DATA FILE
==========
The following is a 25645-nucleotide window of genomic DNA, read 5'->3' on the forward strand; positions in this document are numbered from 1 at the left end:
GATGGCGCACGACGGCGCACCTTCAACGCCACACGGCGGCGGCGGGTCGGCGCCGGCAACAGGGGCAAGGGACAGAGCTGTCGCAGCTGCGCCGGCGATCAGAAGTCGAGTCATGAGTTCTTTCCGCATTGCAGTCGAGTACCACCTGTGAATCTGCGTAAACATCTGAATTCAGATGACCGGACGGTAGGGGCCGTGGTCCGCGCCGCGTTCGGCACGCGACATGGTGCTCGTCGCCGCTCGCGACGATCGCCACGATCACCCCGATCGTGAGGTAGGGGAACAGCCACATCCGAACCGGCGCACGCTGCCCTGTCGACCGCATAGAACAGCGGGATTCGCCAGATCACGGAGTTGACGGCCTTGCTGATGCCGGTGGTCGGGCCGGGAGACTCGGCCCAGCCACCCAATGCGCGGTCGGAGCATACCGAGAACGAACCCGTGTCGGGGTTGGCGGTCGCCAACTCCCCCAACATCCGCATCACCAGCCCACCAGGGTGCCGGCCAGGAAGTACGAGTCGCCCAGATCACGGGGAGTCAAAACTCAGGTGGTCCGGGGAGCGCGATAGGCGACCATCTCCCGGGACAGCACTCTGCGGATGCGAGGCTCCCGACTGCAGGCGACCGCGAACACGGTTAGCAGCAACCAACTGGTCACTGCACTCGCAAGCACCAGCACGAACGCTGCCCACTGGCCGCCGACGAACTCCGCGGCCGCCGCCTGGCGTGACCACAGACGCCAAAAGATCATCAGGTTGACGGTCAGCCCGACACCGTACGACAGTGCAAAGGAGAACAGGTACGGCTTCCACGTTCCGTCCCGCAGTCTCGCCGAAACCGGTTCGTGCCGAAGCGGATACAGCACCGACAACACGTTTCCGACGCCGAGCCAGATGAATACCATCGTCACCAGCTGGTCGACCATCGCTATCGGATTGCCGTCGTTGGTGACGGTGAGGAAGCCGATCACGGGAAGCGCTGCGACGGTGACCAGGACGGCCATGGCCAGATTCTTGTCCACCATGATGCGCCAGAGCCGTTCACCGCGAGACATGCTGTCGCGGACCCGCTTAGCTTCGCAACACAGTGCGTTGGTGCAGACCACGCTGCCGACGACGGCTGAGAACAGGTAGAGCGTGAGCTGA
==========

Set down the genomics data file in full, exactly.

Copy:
The following is a 25645-nucleotide window of genomic DNA, read 5'->3' on the forward strand; positions in this document are numbered from 1 at the left end:
GATGGCGCACGACGGCGCACCTTCAACGCCACACGGCGGCGGCGGGTCGGCGCCGGCAACAGGGGCAAGGGACAGAGCTGTCGCAGCTGCGCCGGCGATCAGAAGTCGAGTCATGAGTTCTTTCCGCATTGCAGTCGAGTACCACCTGTGAATCTGCGTAAACATCTGAATTCAGATGACCGGACGGTAGGGGCCGTGGTCCGCGCCGCGTTCGGCACGCGACATGGTGCTCGTCGCCGCTCGCGACGATCGCCACGATCACCCCGATCGTGAGGTAGGGGAACAGCCACATCCGAACCGGCGCACGCTGCCCTGTCGACCGCATAGAACAGCGGGATTCGCCAGATCACGGAGTTGACGGCCTTGCTGATGCCGGTGGTCGGGCCGGGAGACTCGGCCCAGCCACCCAATGCGCGGTCGGAGCATACCGAGAACGAACCCGTGTCGGGGTTGGCGGTCGCCAACTCCCCCAACATCCGCATCACCAGCCCACCAGGGTGCCGGCCAGGAAGTACGAGTCGCCCAGATCACGGGGAGTCAAAACTCAGGTGGTCCGGGGAGCGCGATAGGCGACCATCTCCCGGGACAGCACTCTGCGGATGCGAGGCTCCCGACTGCAGGCGACCGCGAACACGGTTAGCAGCAACCAACTGGTCACTGCACTCGCAAGCACCAGCACGAACGCTGCCCACTGGCCGCCGACGAACTCCGCGGCCGCCGCCTGGCGTGACCACAGACGCCAAAAGATCATCAGGTTGACGGTCAGCCCGACACCGTACGACAGTGCAAAGGAGAACAGGTACGGCTTCCACGTTCCGTCCCGCAGTCTCGCCGAAACCGGTTCGTGCCGAAGCGGATACAGCACCGACAACACGTTTCCGACGCCGAGCCAGATGAATACCATCGTCACCAGCTGGTCGACCATCGCTATCGGATTGCCGTCGTTGGTGACGGTGAGGAAGCCGATCACGGGAAGCGCTGCGACGGTGACCAGGACGGCCATGGCCAGATTCTTGTCCACCATGATGCGCCAGAGCCGTTCACCGCGAGACATGCTGTCGCGGACCCGCTTAGCTTCGCAACACAGTGCGTTGGTGCAGACCACGCTGCCGACGACGGCTGAGAACAGGTAGAGCGTGAGCTGA